Legal Roundup: Pilot Suit Over NetJets, a Corpse in a Drink Cooler and More

The latest court cases and filings with an impact on the risk management and insurance field.
By: | May 13, 2023

Apple Emerges Largely Victorious in Epic Games Appeal

The Case: After Fortnite creator Epic Games was kicked off Apple’s app store for attempting to bypass high fees by asking mobile app users for direct payments, Epic sued Apple in federal court, alleging antitrust violations.

In 2021, Judge Yvonne Gonzalez Rogers of the U.S. District Court for the Northern District of California handed a victory to Epic, ruling that Apple violated California unfair competition laws.

Apple then appealed to the 9th Circuit.

Scorecard: Nine of ten claims were decided in favor of Apple.

Takeaway: The three-judge panel found Apple did not violate federal antitrust law.

“While siding with Apple on a majority of Epic’s claims, the judges also agreed with the lower court that Apple was violating California’s Unfair Competition Law by prohibiting app developers from directing their customers to payment methods outside the App Store, which charges a 30 percent fee,” according to the New York Times.

“If the decision remains in place, app developers that sell subscriptions or digital services on an iPhone app could be allowed to steer their customers to outside websites to complete their purchases and avoid Apple’s fee.”

Goldman Sachs Fights “Poop Suit” in Federal Court

The Case: In the town of Hinkley, Calif., over 600 residents are suing Goldman Sachs along with Synagro Technologies and two of its subsidiaries in Los Angeles District Court.

At issue is an 80 acre smoking waste pit.

“The sludge is a mix of wastes such as human feces from sewage streams across Southern California, which are sold as recycled fertilizer after purportedly being entirely separated from inorganics like plastic and treated at just-below-combustion heat for months,” according to the Victorville Daily Press.

Plaintiffs allege that the fumes sickened them.

Scorecard: The case has recently been filed and has not yet reached a resolution.

Takeaway: This case joins together two separate suits filed last year in San Bernardino County Superior Court.

“Most of the plaintiffs live less than 10 miles downwind of the waste pit, in Hinkley — the unincorporated town where water-poisoning allegations led to historic Pacific Gas and Electric payouts and an Oscar-winning 2000 film, Erin Brockovich — and in areas of Barstow, stretching more than two-dozen miles east of what many locals call ‘the poop farm,’ ” according to the Daily Press.

Because of the Brockovich connection, several high-profile law firms have signed on to represent residents.

Celebrity Cruises in Hot Water for Corpse in Drinks Cooler

The Case: In 2021, Marilyn and Robert Jones embarked on a cruise aboard the Celebrity Equinox. Just two days in, 79-year-old Robert died of a heart attack.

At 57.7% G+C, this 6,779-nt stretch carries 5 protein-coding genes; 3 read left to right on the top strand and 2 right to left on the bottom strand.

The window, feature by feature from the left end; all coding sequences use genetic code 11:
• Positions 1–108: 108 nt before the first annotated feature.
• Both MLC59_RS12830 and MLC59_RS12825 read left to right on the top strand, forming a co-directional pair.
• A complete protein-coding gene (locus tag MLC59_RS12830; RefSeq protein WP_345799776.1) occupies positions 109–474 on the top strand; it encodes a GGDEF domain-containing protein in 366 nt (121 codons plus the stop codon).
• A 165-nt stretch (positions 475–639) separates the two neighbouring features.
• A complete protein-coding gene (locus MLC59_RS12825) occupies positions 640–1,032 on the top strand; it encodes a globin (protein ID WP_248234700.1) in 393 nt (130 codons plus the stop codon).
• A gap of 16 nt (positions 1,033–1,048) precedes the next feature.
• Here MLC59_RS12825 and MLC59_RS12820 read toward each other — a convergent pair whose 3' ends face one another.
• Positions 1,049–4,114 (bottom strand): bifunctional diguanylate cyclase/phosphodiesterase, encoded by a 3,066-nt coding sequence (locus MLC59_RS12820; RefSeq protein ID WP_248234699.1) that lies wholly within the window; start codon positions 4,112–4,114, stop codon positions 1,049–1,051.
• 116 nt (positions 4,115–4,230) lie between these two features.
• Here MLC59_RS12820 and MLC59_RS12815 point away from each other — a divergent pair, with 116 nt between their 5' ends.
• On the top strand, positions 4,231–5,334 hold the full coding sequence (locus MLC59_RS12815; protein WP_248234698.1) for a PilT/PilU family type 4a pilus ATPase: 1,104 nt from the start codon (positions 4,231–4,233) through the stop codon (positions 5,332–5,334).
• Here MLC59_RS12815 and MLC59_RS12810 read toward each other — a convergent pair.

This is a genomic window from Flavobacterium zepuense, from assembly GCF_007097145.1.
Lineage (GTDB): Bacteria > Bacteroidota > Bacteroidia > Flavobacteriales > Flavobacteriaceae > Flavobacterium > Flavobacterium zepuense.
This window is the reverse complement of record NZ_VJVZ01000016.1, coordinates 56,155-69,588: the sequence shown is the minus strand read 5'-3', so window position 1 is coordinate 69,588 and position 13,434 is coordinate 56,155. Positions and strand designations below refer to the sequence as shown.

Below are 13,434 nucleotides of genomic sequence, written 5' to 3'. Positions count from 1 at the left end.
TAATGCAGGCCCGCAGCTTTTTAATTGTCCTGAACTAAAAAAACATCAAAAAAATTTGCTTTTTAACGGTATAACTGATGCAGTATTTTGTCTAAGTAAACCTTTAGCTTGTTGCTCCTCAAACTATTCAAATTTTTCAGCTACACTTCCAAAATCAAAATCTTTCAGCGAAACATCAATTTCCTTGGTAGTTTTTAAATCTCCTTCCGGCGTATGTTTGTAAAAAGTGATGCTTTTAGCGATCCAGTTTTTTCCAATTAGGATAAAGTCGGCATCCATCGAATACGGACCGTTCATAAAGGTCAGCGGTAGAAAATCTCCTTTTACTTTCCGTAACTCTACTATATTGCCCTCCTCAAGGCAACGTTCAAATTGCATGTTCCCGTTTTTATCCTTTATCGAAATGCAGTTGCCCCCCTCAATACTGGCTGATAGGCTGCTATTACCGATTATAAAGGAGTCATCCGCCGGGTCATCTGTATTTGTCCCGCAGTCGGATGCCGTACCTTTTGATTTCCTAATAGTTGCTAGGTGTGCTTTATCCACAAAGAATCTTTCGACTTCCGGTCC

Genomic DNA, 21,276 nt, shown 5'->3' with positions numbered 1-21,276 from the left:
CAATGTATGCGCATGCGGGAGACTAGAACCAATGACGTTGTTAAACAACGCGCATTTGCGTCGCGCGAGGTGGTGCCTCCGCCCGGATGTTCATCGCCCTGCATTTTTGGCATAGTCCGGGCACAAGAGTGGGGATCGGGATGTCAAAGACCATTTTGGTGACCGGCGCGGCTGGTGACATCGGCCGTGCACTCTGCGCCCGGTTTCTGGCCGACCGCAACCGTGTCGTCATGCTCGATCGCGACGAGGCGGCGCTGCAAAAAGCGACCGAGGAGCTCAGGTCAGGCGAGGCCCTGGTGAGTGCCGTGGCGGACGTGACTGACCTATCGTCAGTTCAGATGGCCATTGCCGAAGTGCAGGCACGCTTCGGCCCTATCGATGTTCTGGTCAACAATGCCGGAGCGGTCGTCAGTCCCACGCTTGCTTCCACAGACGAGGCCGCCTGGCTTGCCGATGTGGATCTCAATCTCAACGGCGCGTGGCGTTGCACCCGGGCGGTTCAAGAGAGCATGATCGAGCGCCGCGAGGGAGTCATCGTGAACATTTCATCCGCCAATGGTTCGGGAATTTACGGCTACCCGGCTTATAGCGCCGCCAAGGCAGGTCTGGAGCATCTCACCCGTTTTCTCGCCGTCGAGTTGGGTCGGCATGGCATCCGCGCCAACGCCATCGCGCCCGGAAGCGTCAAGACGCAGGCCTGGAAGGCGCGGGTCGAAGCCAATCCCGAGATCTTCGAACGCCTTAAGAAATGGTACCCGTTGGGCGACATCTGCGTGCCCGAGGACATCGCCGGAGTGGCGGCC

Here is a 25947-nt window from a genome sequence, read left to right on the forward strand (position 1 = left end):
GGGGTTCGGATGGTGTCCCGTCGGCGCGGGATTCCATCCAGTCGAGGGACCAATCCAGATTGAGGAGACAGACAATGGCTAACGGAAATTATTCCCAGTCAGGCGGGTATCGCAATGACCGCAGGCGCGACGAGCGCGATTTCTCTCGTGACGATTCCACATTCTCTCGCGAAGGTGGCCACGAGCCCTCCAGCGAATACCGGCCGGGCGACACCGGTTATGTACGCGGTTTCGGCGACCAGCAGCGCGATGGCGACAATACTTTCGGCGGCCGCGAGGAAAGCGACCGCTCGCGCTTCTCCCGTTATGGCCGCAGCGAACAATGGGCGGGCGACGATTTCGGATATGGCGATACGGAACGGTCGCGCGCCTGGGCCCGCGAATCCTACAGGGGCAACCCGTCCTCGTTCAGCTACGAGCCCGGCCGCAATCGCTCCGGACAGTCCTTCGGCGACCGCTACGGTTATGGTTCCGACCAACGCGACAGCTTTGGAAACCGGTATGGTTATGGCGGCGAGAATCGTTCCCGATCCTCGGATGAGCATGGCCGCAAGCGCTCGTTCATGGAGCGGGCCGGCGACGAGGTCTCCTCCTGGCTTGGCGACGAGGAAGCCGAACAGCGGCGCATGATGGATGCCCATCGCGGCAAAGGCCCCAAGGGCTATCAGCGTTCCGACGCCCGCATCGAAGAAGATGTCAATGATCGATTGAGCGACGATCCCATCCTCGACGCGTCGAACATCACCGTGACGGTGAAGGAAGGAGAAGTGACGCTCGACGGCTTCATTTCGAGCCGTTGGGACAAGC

Celebrity gave Marilyn the choice of getting off the ship with Robert’s body in Puerto Rico or storing his body in the ship’s morgue for the remaining six days of the cruise.

When a funeral home employee and a sheriff’s deputy came to retrieve the body in Florida, they “found that Mr. Jones’s body was not in te morgue but had been moved to a beverage cooler” and stored at an “insufficient temperature,”  leading to rapid decomposition, according to the suit, as reported in The New York Times.

Marilyn sued Celebrity in U.S. District Court for the Southern District of Florida.

Scorecard: The case has recently been filed and has not yet reached a resolution.

Takeaway: Marilyn Jones seeks a jury trial and at least $1 million in damages.

In the suit, the plaintiff noted that Robert’s body “had expanded with gas and ‘his skin had turned green,’ ” making an open casket funeral impossible, according to the Times.

The ship is required to have a morgue, as onboard deaths are a regular occurrence. But the Equinox morgue’s refrigeration wasn’t working, a problem that was discovered after embarkation.

Pilots Sue Berkshire Hathaway’s NetJets

The Case: A senior NetJets executive accused pilots of “interfering with its communications with aircraft owners and customers about contract negotiations,” according to Reuters.

The 3000-member pilots union then sued NetJets, owned by Warren Buffett’s Berkshire Hathaway, in Ohio federal court.

The plaintiffs seek an injunction protecting pilots from discipline for supporting the union and referring owners to the union website.

Scorecard: The case has recently been filed and has not yet reached a resolution.

Takeaway: The NetJets Association of Shared Aircraft Pilots objected to a March 8 email that pilots took to mean that they would be disciplined or fired for talking about the website. The complaint accuses NetJets of “suppressing their speech and violating the federal Railway Labor Act governing airline labor relations.”

NetJets and the union have had a bumpy relationship for the ten years leading up to a contract agreement in 2019. &

Jared Shelly is a journalist based in Philadelphia. He can be reached at [email protected].